Integrating social psychological theories of motivation and intention to explain health and safety behaviours
Chan, Derwin King Chung (2012) Integrating social psychological theories of motivation and intention to explain health and safety behaviours. PhD thesis, University of Nottingham.
This is the latest version of this item.
The work within the thesis aimed to integrate concepts from three psychological frameworks, including self-determination theory (SDT), the theory of planned behaviour (TPB), and the hierarchical model of motivation (HMM), into a model to understand the processes that underpin motivation and intention toward health and safety behaviours. The first tenet of the model (derived from SDT and HMM), namely the trans-contextual effect of motivation, hypothesised that self-determined motivation for a given activity related to self-determined motivation for undertaking health-promoting behaviour associated with the activity. The second tenet of the model (derived from the strength, limitation, and theoretical assumptions of SDT and the TPB) speculates that the effects of self-determined motivation for health and safety behaviour on intention and behaviour were mediated by social cognitive variables. A total of eight studies were employed to test the two tenets of the integrated model across various health contexts (i.e., sport injury rehabilitation and prevention (Study 1 to 5), occupational injury rehabilitation and prevention (Study 6 and 7), and myopia prevention (Study 8), and these studies are presented in five related research chapters (Chapters 2 to 6) in this thesis. The results provided preliminary evidence in support of both tenets of the integrated model, in which motivation from a general life domain is transferred to motivation, and antecedent social cognitive variables, for behaviour in a health and safety domain. The final chapter (Chapter 7) of the thesis summarises the findings of the eight studies and offers explanations and interpretations of the overall pattern of results. Conclusions were then drawn with respect to the theoretical and practical implications of the findings. Consideration was also given to the methodological limitations of the thesis and the scope for further studies to improve the predictive power, utility, measurement reliability, and evidence base for the model.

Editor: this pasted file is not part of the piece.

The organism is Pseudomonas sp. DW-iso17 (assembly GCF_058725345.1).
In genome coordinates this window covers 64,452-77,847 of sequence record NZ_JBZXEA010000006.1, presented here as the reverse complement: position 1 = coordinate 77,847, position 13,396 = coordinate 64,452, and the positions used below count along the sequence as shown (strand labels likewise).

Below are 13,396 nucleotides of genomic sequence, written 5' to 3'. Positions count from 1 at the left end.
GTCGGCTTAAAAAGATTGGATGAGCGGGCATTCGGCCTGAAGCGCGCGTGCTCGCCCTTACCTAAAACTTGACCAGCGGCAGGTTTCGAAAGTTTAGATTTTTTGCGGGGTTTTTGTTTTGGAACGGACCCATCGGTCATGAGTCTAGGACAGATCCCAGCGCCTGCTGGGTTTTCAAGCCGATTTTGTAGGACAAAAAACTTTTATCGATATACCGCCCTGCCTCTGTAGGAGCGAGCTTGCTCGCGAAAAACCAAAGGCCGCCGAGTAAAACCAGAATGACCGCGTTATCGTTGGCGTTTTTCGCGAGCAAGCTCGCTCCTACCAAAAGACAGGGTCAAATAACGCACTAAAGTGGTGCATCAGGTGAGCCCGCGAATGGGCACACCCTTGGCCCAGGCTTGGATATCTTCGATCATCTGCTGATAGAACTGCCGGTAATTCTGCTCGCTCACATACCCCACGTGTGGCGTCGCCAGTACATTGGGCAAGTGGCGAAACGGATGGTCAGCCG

Available Versions of this Item
Actions (Archive Staff Only)